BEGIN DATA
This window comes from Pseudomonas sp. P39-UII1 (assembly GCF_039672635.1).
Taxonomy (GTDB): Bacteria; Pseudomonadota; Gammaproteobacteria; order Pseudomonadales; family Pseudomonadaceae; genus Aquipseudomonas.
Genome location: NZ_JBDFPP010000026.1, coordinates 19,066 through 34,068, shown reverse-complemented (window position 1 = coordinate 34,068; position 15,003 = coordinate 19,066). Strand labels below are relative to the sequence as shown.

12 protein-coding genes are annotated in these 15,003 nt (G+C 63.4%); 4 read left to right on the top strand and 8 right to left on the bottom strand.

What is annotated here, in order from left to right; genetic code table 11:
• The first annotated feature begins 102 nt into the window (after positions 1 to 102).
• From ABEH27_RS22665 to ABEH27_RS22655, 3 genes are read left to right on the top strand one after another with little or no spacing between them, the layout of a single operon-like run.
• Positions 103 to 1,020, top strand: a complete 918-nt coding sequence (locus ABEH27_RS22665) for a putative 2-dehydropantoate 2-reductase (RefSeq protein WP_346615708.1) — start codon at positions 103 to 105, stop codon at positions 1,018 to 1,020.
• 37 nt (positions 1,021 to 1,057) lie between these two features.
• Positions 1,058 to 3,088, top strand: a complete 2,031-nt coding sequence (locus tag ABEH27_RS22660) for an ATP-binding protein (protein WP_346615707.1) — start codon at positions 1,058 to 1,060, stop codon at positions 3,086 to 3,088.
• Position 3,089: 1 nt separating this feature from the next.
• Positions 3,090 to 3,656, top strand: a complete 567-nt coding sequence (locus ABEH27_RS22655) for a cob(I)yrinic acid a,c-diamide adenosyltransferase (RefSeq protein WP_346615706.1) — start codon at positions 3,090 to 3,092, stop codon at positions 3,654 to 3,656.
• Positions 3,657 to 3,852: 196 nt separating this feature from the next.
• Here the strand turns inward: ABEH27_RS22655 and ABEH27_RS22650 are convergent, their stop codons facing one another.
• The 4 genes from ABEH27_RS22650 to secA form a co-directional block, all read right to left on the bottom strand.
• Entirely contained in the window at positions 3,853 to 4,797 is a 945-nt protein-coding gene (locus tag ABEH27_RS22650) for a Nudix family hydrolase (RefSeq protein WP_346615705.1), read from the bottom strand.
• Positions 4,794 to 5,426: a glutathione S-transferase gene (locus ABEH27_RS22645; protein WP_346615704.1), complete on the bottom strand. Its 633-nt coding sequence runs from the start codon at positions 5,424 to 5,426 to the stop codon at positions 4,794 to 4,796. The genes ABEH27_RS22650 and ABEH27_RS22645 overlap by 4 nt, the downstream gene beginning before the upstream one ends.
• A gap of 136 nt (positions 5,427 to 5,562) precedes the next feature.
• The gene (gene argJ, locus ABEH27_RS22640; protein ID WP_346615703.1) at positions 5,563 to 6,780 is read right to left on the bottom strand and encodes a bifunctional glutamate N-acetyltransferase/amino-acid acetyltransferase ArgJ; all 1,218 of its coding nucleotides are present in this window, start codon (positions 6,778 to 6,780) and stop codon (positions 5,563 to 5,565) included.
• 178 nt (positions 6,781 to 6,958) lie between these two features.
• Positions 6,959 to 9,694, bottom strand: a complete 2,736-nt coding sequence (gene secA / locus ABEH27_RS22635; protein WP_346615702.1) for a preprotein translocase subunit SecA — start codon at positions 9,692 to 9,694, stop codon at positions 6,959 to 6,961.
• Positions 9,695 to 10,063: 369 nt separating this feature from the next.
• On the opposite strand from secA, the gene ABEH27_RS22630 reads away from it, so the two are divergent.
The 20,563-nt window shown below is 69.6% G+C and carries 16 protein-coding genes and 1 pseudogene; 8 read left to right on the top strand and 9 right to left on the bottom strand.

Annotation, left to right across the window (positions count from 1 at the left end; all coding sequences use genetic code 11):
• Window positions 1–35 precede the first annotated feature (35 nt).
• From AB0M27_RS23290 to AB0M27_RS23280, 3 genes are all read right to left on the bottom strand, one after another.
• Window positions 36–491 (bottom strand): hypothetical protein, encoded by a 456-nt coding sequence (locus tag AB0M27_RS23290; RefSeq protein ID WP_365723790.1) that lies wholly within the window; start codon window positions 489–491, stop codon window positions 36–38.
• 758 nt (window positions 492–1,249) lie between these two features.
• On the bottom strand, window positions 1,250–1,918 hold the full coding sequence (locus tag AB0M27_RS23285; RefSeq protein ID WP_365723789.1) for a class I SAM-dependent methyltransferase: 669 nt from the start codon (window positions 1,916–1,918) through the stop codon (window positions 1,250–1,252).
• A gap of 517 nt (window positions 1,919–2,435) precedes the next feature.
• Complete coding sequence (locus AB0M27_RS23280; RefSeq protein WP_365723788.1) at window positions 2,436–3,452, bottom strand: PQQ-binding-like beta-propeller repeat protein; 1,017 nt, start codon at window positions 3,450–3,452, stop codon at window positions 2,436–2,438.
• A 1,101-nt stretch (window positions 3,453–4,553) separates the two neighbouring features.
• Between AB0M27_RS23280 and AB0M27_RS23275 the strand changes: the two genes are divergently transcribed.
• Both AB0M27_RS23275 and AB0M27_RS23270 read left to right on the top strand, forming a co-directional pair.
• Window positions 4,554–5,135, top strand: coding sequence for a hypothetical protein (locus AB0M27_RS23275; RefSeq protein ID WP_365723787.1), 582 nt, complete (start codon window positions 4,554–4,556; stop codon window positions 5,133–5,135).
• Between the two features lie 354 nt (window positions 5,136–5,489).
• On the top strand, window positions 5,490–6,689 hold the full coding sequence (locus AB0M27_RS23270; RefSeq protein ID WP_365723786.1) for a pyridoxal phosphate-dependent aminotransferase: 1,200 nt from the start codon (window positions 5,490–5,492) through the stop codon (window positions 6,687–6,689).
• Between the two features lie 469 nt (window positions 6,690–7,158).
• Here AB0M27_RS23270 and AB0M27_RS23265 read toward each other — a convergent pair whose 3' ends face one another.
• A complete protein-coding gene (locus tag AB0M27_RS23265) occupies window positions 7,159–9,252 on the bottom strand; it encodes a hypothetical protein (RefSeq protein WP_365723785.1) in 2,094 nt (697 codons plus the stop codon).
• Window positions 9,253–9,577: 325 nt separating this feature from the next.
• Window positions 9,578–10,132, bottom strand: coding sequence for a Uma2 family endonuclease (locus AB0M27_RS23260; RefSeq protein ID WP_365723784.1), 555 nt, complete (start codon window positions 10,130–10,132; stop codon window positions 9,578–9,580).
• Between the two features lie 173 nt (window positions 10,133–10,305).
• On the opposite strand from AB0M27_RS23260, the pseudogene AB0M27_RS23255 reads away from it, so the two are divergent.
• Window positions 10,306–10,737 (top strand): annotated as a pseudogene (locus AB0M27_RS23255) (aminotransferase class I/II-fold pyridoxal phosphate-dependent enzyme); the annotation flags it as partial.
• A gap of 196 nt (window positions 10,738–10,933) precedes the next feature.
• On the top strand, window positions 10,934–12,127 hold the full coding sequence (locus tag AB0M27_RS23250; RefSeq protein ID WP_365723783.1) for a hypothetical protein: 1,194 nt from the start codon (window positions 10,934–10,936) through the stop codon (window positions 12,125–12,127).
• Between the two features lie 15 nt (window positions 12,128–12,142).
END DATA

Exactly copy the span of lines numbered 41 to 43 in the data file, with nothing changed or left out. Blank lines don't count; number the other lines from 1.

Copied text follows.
• A complete protein-coding gene (locus tag AB0M27_RS23265) occupies window positions 7,159–9,252 on the bottom strand; it encodes a hypothetical protein (RefSeq protein WP_365723785.1) in 2,094 nt (697 codons plus the stop codon).
• Window positions 9,253–9,577: 325 nt separating this feature from the next.
• Window positions 9,578–10,132, bottom strand: coding sequence for a Uma2 family endonuclease (locus AB0M27_RS23260; RefSeq protein ID WP_365723784.1), 555 nt, complete (start codon window positions 10,130–10,132; stop codon window positions 9,578–9,580).